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On May 14, the Georgian Institute of Politics (GIP) organized an online discussion around the movie “Imperium”, which deals with the issue of radical right and depicts the story of a specific radical right movement.
The movie “imperium” is about a radical white supremacy terrorist group who is known for their violent actions and hate speech against immigrants, ethnic, religious, and sexual minority groups. They are against globalization and believe that “diversity” is a code word meaning “white genocide”. Idealistic FBI agent Nate Foster goes undercover to take down this radical white supremacy organization. The up-and-coming analyst must confront the challenge of sticking to a new identity while maintaining his real principles as he navigates the dangerous underworld of white supremacy. In general, the movie “Imperium” explores how far a far-right radicalism and nationalism can go, what consequences racial hatred can have, and how long their impact remains? Focusing on the stories of the people involved in the white supremacy terrorist group, it also shows what the grass-root causes of liberalism could be.
Ms. Theo Khatiashvili, a film critic, was a key-note speaker and the moderator of the discussion. At the beginning of the online event, she made an introductory overview of the movie and drew some parallels between “Imperium” and other movies, which also show far-right movements based on racism, xenophobia, and homophobia. She pointed out to the participants that even though the issue of racism is not new to cinema, lately it has become a central issue for a lot of movies, including those made in Hollywood. According to Theo Khatiashvili, the majority of film critics tend to relate this development to electing Donald Trump as the US president. But the USA is not an exception. Nationalist-fascist or racist discourse and the groups that pursue this discourse are rising in European countries as well. Moreover, these groups are not only some marginal ones, but also are also represented as political parties, which participate in elections and frequently get close to winning them. Theo Khatiashvili also mentioned that the author of the book the movie “Imperium” is based on, points out in one of his interviews that the actions of racist movements are primarily directed against governments. At the end of her speech, Theo Khatiashvili posed some questions to the audience and encouraged them to express their opinions about what drives far-right nationalism, what feeds this process, and whether this can be considered as a failure of liberalism?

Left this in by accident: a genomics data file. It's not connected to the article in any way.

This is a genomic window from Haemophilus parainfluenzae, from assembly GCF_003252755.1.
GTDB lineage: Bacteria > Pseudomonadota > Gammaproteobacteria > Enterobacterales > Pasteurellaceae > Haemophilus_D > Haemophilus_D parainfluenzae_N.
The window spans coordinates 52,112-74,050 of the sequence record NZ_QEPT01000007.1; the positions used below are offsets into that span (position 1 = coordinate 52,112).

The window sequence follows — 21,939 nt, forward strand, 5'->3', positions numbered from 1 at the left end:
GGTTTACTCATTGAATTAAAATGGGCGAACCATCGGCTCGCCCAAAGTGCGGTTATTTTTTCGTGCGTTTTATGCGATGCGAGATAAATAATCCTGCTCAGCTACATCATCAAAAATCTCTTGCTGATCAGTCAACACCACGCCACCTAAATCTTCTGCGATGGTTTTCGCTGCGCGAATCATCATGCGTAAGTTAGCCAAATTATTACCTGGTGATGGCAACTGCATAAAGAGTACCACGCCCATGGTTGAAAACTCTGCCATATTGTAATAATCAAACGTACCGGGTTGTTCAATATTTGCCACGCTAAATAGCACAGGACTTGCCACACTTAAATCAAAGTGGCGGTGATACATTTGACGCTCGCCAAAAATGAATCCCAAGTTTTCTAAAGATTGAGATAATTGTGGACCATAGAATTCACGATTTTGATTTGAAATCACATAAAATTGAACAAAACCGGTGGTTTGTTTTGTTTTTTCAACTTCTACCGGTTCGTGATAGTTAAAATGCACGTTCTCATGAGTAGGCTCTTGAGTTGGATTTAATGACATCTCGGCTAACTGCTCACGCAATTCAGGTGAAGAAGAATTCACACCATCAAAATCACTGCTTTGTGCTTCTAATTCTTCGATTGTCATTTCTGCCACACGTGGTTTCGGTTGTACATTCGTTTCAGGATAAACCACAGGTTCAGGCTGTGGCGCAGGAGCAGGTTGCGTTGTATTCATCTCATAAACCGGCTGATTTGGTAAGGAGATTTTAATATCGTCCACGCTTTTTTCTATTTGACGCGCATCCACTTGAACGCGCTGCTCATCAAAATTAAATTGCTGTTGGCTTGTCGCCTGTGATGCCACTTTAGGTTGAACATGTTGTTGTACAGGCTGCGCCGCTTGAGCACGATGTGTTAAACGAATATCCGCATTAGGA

Discussion participants drew parallels between the movie and the actions of radical movements in Georgia. Some of them underlined negative effects of excessive restrictions, in particular non-celebration of the Victory Day over Fascism and not taking the sentiments related to it into account, especially in a society that has lost its family members in the War. Other participants highlighted the importance of youth dialogue, necessity of communication with the members of far-right groups, and the importance of not responding to radicalism with radical actions.
Overall, the discussion was very fruitful and interesting and there were a lot of questions and observations from the participants’ side. The audience expressed interest in joining the next discussion around a documentary movie and in participating in the process of movie selection.
The event was the result of collaboration between GIP’s two projects – “Analyzing Illiberal Tendencies in Georgia” financially supported by the Open Society Georgian Foundation (OSGF) and “Promoting Youth Transformational Leaders” financially supported by USAID Georgia – within the framework of their respective series of discussions. Given the thematic synergy, the two teams organized the discussion jointly and by that brought the target groups of both projects together. This has enriched the event with the diversity of the audience and the concomitant fruitfulness of the discussion.
The public discussion was arranged via the ZOOM in Georgian language. Up to 30 people, who watched the movie in advance, attended the online event.